Tony Bascaro, a former Cuban pilot and military officer who joined Miami’s then-burgeoning illicit cannabis trade in the late 1970s, has been in prison since 1980. His imprisonment for the nonviolent crime of cannabis smuggling shines a light on the continued injustices of the Drug War – and the thin yet real hopes for those who have been incarcerated as a result.
The back story
Bascaro started out as a loyalist to Cuban dictator Fulgencio Batista, who was overthrown by forces loyal to Fidel Castro in 1958. After having been recruited by the CIA to assist in Castro’s ouster, and after missing out on participating in the ill-fated Bay of Pigs invasion, Bascaro drifted down to Guatemala in pursuit of a woman with whom he’d fallen in love.
By 1977, Bascaro had divorced and moved to Miami, then the drug capital of the Western world. Bascaro, who had served as a pilot in various capacities, including as a crop duster and fighter pilot, was recruited as a cannabis smuggler and offloader.
According to Bascaro, the exhilaration of the drug-smuggling life was comparable to serving in the military.
It was exciting… I wasn’t fighting in the war, but it was something similar.
The excitement of the life Bascaro was living was evidently not meant to last. American authorities caught wind of his operation in 1978, and in 1980 he was tried and convicted of cannabis possession.
What lengthened his sentence, however, was that he refused to provide prosecutors with additional information regarding his operation – while some of his cohorts did not.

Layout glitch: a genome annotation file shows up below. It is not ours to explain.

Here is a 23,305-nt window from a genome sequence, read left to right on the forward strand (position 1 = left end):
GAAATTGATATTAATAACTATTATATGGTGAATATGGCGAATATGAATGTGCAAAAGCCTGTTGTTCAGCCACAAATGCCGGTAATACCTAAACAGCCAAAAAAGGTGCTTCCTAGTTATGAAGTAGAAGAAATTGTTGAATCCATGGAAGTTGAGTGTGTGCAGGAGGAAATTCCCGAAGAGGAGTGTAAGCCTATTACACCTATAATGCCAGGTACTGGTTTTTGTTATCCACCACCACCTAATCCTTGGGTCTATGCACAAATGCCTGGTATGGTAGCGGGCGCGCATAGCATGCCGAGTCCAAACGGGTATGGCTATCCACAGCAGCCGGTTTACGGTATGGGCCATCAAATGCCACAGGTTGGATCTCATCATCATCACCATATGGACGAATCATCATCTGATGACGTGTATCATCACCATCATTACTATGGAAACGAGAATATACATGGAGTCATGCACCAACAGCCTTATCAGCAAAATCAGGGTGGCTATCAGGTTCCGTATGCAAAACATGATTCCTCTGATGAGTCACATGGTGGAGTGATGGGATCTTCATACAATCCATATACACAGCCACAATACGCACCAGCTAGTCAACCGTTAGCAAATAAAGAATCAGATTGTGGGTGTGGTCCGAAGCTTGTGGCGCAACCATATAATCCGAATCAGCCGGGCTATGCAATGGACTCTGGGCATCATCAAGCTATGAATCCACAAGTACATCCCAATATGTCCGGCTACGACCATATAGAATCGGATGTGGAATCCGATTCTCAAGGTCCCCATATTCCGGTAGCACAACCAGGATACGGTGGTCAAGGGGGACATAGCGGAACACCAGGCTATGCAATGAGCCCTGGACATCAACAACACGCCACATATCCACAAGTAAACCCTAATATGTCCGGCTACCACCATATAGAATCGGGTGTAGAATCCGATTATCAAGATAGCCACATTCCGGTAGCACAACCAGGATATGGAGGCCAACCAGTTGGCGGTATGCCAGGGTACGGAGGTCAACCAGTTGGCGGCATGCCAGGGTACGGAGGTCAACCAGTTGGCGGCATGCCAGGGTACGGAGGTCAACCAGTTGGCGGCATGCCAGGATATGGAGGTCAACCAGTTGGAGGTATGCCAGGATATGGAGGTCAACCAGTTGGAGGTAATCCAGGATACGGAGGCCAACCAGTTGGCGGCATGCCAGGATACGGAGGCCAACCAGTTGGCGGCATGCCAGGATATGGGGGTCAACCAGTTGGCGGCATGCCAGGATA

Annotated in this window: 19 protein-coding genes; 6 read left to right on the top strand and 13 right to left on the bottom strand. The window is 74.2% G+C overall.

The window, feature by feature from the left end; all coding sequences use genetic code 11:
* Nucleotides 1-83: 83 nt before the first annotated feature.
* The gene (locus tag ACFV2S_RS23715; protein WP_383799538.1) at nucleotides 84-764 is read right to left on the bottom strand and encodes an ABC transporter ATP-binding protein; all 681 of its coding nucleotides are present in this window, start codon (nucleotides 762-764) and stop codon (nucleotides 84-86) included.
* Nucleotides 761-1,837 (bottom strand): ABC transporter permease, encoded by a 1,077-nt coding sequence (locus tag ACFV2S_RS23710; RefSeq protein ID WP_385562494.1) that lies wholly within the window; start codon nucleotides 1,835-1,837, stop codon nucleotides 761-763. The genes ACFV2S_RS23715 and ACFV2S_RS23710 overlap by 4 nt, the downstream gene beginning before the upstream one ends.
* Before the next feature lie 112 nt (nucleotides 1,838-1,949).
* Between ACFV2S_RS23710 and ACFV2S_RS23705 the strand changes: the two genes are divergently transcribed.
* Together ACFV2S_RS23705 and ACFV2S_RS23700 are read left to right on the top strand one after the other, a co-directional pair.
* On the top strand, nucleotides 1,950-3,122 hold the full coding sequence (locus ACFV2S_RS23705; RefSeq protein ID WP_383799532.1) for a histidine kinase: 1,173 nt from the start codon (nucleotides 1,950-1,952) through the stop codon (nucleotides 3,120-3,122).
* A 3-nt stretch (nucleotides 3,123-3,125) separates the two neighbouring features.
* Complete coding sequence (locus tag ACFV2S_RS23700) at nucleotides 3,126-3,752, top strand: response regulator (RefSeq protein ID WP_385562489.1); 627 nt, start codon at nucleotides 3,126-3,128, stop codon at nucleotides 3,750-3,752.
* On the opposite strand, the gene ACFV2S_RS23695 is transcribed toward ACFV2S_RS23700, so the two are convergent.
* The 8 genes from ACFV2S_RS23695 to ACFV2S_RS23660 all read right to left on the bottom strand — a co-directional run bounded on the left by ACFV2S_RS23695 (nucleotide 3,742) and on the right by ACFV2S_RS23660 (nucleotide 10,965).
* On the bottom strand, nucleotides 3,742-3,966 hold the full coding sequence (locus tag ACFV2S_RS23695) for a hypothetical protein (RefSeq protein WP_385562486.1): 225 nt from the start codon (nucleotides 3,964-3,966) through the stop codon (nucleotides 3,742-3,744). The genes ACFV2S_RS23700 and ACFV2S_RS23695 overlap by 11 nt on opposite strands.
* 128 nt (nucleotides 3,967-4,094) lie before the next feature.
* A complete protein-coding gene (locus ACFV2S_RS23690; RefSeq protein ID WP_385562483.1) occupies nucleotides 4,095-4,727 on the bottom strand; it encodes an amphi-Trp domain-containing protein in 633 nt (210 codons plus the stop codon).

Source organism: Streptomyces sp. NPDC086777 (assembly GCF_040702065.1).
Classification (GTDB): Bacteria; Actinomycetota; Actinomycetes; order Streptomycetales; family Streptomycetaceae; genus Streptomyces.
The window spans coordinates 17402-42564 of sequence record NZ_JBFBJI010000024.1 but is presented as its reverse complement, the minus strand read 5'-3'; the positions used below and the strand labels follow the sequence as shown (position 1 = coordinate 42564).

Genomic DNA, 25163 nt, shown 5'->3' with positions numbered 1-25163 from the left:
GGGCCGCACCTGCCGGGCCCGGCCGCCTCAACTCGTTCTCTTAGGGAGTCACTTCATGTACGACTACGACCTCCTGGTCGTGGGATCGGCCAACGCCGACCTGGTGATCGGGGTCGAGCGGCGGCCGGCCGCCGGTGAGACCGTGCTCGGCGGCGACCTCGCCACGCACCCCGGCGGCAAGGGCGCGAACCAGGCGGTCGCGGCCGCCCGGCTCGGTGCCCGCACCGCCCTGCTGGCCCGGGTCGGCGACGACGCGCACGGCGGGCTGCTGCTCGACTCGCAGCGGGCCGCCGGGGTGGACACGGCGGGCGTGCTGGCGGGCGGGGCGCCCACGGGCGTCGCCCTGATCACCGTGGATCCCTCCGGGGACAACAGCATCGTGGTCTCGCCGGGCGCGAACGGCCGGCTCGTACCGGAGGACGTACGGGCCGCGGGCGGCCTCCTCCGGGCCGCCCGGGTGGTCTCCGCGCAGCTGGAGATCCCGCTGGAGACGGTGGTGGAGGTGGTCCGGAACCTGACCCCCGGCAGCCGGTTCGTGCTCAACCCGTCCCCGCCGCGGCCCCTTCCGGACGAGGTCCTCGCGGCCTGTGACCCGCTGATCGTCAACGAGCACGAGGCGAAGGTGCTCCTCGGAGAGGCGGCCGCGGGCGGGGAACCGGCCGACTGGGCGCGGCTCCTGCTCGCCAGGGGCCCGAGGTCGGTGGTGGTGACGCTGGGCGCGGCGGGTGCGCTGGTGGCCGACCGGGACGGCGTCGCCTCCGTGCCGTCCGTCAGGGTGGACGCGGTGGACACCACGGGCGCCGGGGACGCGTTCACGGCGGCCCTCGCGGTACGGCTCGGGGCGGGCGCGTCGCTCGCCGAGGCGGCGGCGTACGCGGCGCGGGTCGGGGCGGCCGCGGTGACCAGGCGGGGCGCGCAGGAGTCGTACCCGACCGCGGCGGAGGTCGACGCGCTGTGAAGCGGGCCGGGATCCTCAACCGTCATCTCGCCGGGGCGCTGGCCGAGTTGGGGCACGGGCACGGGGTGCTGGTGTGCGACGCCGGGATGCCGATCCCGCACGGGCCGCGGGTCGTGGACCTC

Bascaro was sentenced to a total of 60 years in prison, a number arrived at by prosecutors in several different ways.
First, members of Bascaro’s operation offered prosecutors detailed descriptions of both their own roles and the roles of others in the enterprise, including Bascaro himself. That decision served to subtract years from their own sentences while also adding years to Bascaro’s.
Secondly, and more broadly, the rise of mandatory minimum sentencing in the early 1980s, coupled with the excesses of the Drug War more broadly, contributed to a sentence for Bascaro that is perceived as having been more stringent than was necessary.
According to Mary Price of Families Against Mandatory Minimums, the sentence handed down to Bascaro was “ridiculous.”
Is the fact that Mr. Bascaro didn’t cooperate worth 28 years? It’s not… Nothing justifies that difference.
Tony Bascaro, hope for an early release?
As the Drug War’s overreach is slowly scaled back and the regulations imposed during its height are corrected, there is a small yet renewed hope that Tony Bascaro’s sentence may be dramatically reduced.
For starters, the 81-year-old has earned a release date of 2019 because the details of his case fall under the pre-Drug War rules. His family and advocates, however, look for him to be out even sooner.
There is reason to believe that it could happen. President Obama has set about commuting the sentences of hundreds of nonviolent felons, many of whom were convicted and imprisoned for crimes related to the War on Drugs.
Bascaro’s appeals to the administration have been denied, though he will have another crack at clemency next year.
Many in the law enforcement community remain bewildered by Bascaro’s continued incarceration. Among that group is Nickolas Geeker, the former U.S. Attorney in Florida responsible for successfully prosecuting Bascaro all those years ago.
With what the president has done with the sentences of other people dealing in more substantial, harder drugs that Tony Bascaro was, why he would still be in there I really have no explanation.